Saturday, August 13, 2011

"Needy" mothers

A colleague who works in a hospital midwifery unit made a comment something like this: "Continuity of care sometimes makes the mothers more needy."

The thought of the 'needy' mother - the woman who needs a lot of help/care/attention/support - caused me to reflect and question my own assumptions and beliefs about women, particularly those in my care.

A further layer of this reflection was my questioning, "Does continuity of care every make mothers more needy?"

In theory,
  • Midwifery care is woman-centred. 
  • Centred on the woman, the mother-baby unit, who is like the heart of the flower
  • Each woman, regardless of her situation, her beliefs, her culture, her wellness, her illness, her wishes ... the petals, stem and roots of the flower
  • Each woman, regardless of her neediness - the external and internal threats that are like pests and disease to the flower.
Maternity care that is centred on the woman seeks to enable that woman to be as well as she can be, to use whatever strength and ability she has, as she traverses the pregnancy-birthing terrain that is often unpredictable, at times challenging, and sometimes devastating.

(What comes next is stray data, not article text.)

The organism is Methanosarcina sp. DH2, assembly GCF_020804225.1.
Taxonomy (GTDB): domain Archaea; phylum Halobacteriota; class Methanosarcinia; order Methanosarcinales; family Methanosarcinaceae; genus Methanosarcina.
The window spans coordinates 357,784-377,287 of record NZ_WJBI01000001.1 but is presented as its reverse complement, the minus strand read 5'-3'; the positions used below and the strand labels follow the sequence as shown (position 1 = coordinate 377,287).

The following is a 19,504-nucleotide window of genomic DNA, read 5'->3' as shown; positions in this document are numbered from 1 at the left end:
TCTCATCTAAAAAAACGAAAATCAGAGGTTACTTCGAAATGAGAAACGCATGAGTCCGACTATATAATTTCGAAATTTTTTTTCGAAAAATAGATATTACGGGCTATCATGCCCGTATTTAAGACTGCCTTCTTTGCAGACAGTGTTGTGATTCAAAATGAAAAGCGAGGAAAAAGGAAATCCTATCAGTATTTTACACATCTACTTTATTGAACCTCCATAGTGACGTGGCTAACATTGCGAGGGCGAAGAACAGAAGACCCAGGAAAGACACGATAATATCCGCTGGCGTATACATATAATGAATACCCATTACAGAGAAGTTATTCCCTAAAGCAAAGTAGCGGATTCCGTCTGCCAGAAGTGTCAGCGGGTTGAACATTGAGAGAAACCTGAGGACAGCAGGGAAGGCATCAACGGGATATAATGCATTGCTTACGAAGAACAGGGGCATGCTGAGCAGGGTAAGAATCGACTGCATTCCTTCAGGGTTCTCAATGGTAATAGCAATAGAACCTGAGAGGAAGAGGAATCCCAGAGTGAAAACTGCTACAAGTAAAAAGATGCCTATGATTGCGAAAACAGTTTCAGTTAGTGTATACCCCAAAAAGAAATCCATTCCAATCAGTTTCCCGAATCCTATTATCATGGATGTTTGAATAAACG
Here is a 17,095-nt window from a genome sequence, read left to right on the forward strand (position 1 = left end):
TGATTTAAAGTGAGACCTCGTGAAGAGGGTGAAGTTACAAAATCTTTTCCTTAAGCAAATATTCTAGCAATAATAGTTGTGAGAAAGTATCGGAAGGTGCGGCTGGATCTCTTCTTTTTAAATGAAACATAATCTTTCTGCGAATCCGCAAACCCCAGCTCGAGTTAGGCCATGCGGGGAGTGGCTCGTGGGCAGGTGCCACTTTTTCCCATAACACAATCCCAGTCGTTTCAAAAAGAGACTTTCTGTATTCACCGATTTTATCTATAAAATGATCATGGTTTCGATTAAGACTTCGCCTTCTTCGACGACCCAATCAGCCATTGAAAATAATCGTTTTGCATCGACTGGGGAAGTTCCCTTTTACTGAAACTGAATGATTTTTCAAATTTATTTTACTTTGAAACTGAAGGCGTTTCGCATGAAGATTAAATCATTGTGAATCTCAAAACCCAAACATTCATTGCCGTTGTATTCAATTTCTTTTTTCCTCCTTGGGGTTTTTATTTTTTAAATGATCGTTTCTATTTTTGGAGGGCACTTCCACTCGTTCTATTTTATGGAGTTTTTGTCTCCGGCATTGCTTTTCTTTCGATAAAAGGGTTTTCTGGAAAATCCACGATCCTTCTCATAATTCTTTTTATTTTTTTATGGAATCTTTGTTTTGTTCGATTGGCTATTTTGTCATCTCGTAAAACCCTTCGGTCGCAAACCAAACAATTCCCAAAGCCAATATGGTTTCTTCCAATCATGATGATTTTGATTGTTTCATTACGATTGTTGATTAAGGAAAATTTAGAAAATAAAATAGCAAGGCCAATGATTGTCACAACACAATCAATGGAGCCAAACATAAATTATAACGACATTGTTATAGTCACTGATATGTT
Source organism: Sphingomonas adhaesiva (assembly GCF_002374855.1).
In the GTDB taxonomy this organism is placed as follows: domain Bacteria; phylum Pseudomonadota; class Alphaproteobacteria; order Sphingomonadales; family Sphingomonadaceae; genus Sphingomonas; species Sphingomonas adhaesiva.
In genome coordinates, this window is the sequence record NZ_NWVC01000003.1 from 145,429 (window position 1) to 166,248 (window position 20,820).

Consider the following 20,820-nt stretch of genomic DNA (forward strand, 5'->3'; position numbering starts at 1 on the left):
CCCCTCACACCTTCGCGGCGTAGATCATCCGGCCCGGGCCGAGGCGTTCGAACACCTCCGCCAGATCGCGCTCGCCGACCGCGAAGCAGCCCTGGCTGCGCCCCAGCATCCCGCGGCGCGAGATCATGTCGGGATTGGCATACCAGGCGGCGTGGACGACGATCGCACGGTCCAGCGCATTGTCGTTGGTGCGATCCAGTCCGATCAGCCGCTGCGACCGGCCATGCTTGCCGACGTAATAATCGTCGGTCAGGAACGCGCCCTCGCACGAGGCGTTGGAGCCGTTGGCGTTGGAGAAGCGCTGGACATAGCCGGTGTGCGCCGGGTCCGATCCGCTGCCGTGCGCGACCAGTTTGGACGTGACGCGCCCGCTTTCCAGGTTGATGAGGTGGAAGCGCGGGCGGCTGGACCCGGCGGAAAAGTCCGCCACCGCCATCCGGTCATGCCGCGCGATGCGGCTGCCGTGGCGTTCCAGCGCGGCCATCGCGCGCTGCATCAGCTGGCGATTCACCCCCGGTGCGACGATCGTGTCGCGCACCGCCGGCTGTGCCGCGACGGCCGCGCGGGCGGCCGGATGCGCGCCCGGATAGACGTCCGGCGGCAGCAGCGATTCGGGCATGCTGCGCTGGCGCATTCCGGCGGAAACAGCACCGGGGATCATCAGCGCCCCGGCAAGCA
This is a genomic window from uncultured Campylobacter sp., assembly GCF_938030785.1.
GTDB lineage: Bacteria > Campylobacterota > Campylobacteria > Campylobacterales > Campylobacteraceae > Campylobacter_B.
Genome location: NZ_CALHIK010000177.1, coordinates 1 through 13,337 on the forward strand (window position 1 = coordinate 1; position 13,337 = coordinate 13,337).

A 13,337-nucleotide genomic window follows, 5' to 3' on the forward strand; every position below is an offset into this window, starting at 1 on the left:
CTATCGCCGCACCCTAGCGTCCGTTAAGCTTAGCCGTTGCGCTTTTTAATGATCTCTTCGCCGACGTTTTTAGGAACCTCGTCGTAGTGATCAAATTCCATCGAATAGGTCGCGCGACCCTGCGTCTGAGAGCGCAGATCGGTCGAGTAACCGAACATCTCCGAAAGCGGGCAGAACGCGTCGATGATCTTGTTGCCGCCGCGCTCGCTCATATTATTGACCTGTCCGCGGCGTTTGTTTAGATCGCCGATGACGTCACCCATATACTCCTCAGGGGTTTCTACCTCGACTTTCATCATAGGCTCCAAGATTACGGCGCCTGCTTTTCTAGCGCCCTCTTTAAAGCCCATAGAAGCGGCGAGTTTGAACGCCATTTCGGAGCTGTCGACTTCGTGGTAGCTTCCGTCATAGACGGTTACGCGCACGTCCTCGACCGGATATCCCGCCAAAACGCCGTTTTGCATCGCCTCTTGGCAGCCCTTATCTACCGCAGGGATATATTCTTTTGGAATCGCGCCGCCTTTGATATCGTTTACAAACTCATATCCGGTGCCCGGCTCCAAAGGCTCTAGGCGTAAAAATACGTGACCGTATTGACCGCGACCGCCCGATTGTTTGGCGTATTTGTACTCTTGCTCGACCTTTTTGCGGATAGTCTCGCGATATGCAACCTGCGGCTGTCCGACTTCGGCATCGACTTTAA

Maternity care that is centred on the woman seeks to provide the best available and most timely intervention for those women who experience complications and needs that present a real threat to their wellbeing or their babies' wellbeing.

Maternity care that is centred on the woman seeks to promote physical and emotional resilience within individuals and within families.

Maternity care that is centred on the woman seeks to provide a trusted partner - a midwife - who accompanies that woman through the maternity experience, and who has the expert knowledge and skill to promote, protect and support the natural processes, and to identify complications.

As a result of this reflective journey I have concluded that continuity of midwifery care/ caseload/ known midwife does not make a woman more needy. However, the woman who is feeling needy/ vulnerable/ unsupported may turn to her known and trusted midwife for more support than she may have sought from a midwife who is a stranger to her.

Thankyou for your comments

1 comment:

  1. In my experience, care that is not woman-centred (i.e. all the hospital based care I have ever seen), women are silenced and discouraged from asking questions, seeking information or talking about their feelings about pregnancy/birth/parenting.

    On the flip side, the woman-centred care I experience with my independent midwife is a relationship that is reassuring, empowering, encourages me to folow my instincts, invites discussion etc etc.

    I know what I'd prefer :)


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